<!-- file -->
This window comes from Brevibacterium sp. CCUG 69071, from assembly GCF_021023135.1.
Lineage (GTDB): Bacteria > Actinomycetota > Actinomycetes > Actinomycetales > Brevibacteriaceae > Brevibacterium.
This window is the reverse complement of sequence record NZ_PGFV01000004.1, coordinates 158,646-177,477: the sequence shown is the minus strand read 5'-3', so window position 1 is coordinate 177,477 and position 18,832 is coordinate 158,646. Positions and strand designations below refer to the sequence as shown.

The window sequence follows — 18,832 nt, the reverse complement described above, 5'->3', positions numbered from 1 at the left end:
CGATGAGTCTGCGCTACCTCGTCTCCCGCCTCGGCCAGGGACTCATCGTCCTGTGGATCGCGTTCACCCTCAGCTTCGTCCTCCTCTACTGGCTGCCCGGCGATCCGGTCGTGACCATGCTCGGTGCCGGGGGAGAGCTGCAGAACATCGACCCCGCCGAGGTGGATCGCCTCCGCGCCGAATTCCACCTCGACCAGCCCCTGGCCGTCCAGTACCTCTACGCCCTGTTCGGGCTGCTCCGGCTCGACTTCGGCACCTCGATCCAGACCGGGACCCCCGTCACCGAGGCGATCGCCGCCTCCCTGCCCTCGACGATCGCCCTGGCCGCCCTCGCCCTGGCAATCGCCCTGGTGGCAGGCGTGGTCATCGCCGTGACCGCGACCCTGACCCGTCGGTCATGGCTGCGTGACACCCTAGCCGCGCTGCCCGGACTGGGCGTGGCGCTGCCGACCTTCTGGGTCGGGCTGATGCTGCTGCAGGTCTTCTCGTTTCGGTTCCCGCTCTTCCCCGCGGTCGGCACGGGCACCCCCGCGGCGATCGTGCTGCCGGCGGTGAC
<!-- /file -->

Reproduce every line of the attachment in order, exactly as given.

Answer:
This window comes from Brevibacterium sp. CCUG 69071, from assembly GCF_021023135.1.
Lineage (GTDB): Bacteria > Actinomycetota > Actinomycetes > Actinomycetales > Brevibacteriaceae > Brevibacterium.
This window is the reverse complement of sequence record NZ_PGFV01000004.1, coordinates 158,646-177,477: the sequence shown is the minus strand read 5'-3', so window position 1 is coordinate 177,477 and position 18,832 is coordinate 158,646. Positions and strand designations below refer to the sequence as shown.

The window sequence follows — 18,832 nt, the reverse complement described above, 5'->3', positions numbered from 1 at the left end:
CGATGAGTCTGCGCTACCTCGTCTCCCGCCTCGGCCAGGGACTCATCGTCCTGTGGATCGCGTTCACCCTCAGCTTCGTCCTCCTCTACTGGCTGCCCGGCGATCCGGTCGTGACCATGCTCGGTGCCGGGGGAGAGCTGCAGAACATCGACCCCGCCGAGGTGGATCGCCTCCGCGCCGAATTCCACCTCGACCAGCCCCTGGCCGTCCAGTACCTCTACGCCCTGTTCGGGCTGCTCCGGCTCGACTTCGGCACCTCGATCCAGACCGGGACCCCCGTCACCGAGGCGATCGCCGCCTCCCTGCCCTCGACGATCGCCCTGGCCGCCCTCGCCCTGGCAATCGCCCTGGTGGCAGGCGTGGTCATCGCCGTGACCGCGACCCTGACCCGTCGGTCATGGCTGCGTGACACCCTAGCCGCGCTGCCCGGACTGGGCGTGGCGCTGCCGACCTTCTGGGTCGGGCTGATGCTGCTGCAGGTCTTCTCGTTTCGGTTCCCGCTCTTCCCCGCGGTCGGCACGGGCACCCCCGCGGCGATCGTGCTGCCGGCGGTGAC